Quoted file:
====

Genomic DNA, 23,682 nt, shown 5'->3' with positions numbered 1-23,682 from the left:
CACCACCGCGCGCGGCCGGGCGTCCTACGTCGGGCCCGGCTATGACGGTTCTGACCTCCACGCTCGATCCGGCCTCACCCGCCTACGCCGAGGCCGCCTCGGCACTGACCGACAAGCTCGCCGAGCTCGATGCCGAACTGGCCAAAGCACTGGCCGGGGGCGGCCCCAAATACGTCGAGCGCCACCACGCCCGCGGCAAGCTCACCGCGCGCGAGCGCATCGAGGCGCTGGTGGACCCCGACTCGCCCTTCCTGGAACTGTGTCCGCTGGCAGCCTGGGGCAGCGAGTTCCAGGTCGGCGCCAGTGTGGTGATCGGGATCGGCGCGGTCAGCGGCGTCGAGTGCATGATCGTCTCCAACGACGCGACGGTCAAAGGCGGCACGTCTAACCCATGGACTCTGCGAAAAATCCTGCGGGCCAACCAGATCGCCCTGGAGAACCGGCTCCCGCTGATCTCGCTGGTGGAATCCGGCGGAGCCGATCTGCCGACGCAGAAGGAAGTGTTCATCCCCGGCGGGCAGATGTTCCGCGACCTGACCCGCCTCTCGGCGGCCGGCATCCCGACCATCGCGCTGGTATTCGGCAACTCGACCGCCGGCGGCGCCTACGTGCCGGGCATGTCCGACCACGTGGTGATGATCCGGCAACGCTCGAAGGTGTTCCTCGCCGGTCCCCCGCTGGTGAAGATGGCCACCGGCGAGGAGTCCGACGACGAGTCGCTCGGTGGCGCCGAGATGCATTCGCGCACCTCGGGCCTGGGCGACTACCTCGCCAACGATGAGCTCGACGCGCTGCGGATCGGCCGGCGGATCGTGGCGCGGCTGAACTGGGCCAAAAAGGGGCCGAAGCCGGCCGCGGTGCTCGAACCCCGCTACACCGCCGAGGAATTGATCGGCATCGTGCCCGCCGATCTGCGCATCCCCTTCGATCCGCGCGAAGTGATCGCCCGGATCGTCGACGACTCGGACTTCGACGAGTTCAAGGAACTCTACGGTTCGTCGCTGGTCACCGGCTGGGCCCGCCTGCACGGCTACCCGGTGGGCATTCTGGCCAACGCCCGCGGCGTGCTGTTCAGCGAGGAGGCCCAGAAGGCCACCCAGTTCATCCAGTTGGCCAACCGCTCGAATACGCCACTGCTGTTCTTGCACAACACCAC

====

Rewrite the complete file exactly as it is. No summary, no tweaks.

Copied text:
Genomic DNA, 23,682 nt, shown 5'->3' with positions numbered 1-23,682 from the left:
CACCACCGCGCGCGGCCGGGCGTCCTACGTCGGGCCCGGCTATGACGGTTCTGACCTCCACGCTCGATCCGGCCTCACCCGCCTACGCCGAGGCCGCCTCGGCACTGACCGACAAGCTCGCCGAGCTCGATGCCGAACTGGCCAAAGCACTGGCCGGGGGCGGCCCCAAATACGTCGAGCGCCACCACGCCCGCGGCAAGCTCACCGCGCGCGAGCGCATCGAGGCGCTGGTGGACCCCGACTCGCCCTTCCTGGAACTGTGTCCGCTGGCAGCCTGGGGCAGCGAGTTCCAGGTCGGCGCCAGTGTGGTGATCGGGATCGGCGCGGTCAGCGGCGTCGAGTGCATGATCGTCTCCAACGACGCGACGGTCAAAGGCGGCACGTCTAACCCATGGACTCTGCGAAAAATCCTGCGGGCCAACCAGATCGCCCTGGAGAACCGGCTCCCGCTGATCTCGCTGGTGGAATCCGGCGGAGCCGATCTGCCGACGCAGAAGGAAGTGTTCATCCCCGGCGGGCAGATGTTCCGCGACCTGACCCGCCTCTCGGCGGCCGGCATCCCGACCATCGCGCTGGTATTCGGCAACTCGACCGCCGGCGGCGCCTACGTGCCGGGCATGTCCGACCACGTGGTGATGATCCGGCAACGCTCGAAGGTGTTCCTCGCCGGTCCCCCGCTGGTGAAGATGGCCACCGGCGAGGAGTCCGACGACGAGTCGCTCGGTGGCGCCGAGATGCATTCGCGCACCTCGGGCCTGGGCGACTACCTCGCCAACGATGAGCTCGACGCGCTGCGGATCGGCCGGCGGATCGTGGCGCGGCTGAACTGGGCCAAAAAGGGGCCGAAGCCGGCCGCGGTGCTCGAACCCCGCTACACCGCCGAGGAATTGATCGGCATCGTGCCCGCCGATCTGCGCATCCCCTTCGATCCGCGCGAAGTGATCGCCCGGATCGTCGACGACTCGGACTTCGACGAGTTCAAGGAACTCTACGGTTCGTCGCTGGTCACCGGCTGGGCCCGCCTGCACGGCTACCCGGTGGGCATTCTGGCCAACGCCCGCGGCGTGCTGTTCAGCGAGGAGGCCCAGAAGGCCACCCAGTTCATCCAGTTGGCCAACCGCTCGAATACGCCACTGCTGTTCTTGCACAACACCAC